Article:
For many women the final stage of their reconstruction involves the tattooing of new nipples. Two small coloured circles may seem insignificant, but for many women they represent the end-point in a long and often arduous journey to recover from the trauma of breast cancer.
Reclaim Your Curves recently spoke to Para-Medical and Cosmetic Micro-Pigmentation practitioner Letitia Henderson, founder of In My Skin in Bendigo, Victoria, to find out more about the process of nipple tattooing and their restorative impact.
RYC: Letitia, can you tell us a bit about your background and your qualifications as a cosmetic nipple/areola tattooist?
LH: Firstly, I think my work is much more complex than being a "tattooist". I'm a Div 1 Registered Nurse with 20yrs experience in acute and chronic healthcare. Most of my career has been spent working in Mental Health and providing individual and group therapy, with a special interest in grief and loss.
In 2010 I was running a support group for women who had been through breast cancer and were at varying stages of recovery. During one of the sessions, an attendee who had undergone breast reconstruction surgery couldn't wait to show us her "new boobs". We all got to see the "new boobs" and her amazing transformation. She described having new nipples as being "the icing on the cake” and that she finally “felt whole again."
I was immediately interested in knowing more. I had always considered myself to be "quite arty" and so I saved my pennies and undertook a Diploma of Paramedical and Cosmetic Tattoo in Melbourne. This Diploma, alongside my Bachelor Degree in Health Science (which gives me a good understanding of anatomy and physiology) and my mental health background put me in the perfect position to offer the service.
RYC: Do you provide a 3D tattooing service for those women who have not had a nipple reconstruction but want to give the impression of a nipple?
LH: Most women I work with have not undergone reconstructive surgery with nipple formation, so I enjoy the challenge of creating an areola that has a 3D look for my clients. Sometimes it can be quite difficult and time consuming to get the shading correct for a true 3D look but we always get there!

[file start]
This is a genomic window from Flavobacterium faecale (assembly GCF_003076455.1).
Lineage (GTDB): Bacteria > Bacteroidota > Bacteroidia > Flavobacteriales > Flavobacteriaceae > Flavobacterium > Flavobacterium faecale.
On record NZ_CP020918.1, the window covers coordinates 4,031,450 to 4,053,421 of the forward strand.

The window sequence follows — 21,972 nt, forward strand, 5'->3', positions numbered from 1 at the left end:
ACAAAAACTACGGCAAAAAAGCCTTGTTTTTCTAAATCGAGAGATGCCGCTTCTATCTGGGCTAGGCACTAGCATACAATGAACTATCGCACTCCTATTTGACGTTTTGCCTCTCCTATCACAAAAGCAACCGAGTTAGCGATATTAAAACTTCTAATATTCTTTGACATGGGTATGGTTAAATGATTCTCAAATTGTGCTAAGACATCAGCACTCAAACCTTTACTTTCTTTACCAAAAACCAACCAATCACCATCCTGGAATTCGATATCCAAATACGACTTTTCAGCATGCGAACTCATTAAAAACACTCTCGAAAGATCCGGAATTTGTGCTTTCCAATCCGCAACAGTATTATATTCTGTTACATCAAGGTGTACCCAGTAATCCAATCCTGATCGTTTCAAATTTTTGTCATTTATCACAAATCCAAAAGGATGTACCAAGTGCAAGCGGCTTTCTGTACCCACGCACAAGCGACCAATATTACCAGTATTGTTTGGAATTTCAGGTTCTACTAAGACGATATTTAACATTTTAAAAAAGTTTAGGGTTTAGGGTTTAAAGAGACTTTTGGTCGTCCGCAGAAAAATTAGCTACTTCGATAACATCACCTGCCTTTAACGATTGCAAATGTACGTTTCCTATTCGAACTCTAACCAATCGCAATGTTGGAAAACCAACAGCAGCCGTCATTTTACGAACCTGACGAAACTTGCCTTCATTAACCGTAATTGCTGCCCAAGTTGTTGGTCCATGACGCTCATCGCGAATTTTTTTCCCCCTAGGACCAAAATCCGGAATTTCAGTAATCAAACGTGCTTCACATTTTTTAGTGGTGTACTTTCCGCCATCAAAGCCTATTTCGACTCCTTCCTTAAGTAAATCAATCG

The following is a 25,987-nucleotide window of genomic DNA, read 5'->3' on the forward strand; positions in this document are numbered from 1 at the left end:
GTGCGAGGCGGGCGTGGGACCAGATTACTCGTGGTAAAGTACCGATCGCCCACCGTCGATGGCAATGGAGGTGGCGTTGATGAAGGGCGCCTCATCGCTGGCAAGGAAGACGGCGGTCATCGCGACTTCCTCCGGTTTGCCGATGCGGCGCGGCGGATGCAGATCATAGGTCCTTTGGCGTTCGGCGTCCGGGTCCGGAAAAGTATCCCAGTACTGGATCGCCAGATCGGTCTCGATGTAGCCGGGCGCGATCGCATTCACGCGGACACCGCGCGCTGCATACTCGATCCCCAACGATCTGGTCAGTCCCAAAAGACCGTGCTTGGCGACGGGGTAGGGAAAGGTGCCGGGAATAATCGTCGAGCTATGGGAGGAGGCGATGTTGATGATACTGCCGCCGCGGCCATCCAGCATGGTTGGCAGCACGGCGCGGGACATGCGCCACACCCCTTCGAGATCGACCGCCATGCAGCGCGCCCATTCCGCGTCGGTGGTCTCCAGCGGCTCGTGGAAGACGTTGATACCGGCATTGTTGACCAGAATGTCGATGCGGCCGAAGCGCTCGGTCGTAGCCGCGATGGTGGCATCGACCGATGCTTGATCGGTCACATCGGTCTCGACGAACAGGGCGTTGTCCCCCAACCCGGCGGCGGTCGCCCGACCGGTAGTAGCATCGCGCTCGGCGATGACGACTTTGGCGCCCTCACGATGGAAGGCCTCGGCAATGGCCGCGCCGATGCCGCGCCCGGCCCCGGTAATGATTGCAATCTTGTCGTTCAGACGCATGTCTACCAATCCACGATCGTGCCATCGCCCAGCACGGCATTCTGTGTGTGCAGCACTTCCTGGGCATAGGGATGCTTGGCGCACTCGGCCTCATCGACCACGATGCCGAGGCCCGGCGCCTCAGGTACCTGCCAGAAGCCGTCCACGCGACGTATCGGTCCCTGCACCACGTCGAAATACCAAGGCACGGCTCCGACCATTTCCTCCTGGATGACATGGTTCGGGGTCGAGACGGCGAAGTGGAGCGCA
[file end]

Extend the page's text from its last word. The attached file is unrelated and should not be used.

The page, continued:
RYC: Are most clients referred to you by their surgeons? Can women contact you directly or do they need a medical referral?
LH: Many of my clients are referred to me by their General Practitioner to discuss areola re-pigmentation. I have met with a few local plastic surgeons and breast care nurses, however, I find that most of my clients are well past the "treatment phase" of their journey.
As I don’t advertise on TV or radio many women come to me via word of mouth. When clients finally discover that my business exists here in Bendigo they are very excited to be able to access the procedure locally.
RYC: How long after breast reconstruction is complete should you wait before having the areola tattooed? Is it a longer wait for women who have had radiation to the breast?
LH: I would suggest waiting at least 6 months post reconstructive surgery before having areola tattooing done. The body needs time to heal, scars to soften and fade and for the new form of the breast to settle. I also recommend that people wait 6 months following radiation therapy before recreating the nipple and areola with a medical tattoo.
RYC: Are there any factors which may preclude some women from having nipple/areola tattoos?
LH: If you are, or think you could be pregnant or if you are currently breastfeeding, you should wait until after you have given birth and have finished breastfeeding before undergoing areola re-pigmentation.
If you are prone to keloid scarring, or any condition that predisposes you to the overgrowth of scar tissue, you should not undergo any form of cosmetic tattooing because the tattooing may trigger an overgrowth in scar tissue.
If you have taken medication containing isotretinoin e.g. (roaccutane) in the past 12mths you should not undergo medical or cosmetic tattooing because you may develop an overgrowth of scar tissue. You need to wait for 12 months after ceasing this type of medication before having a tattoo procedure.
RYC: What colour range is available? How do women decide on which colour is best for them?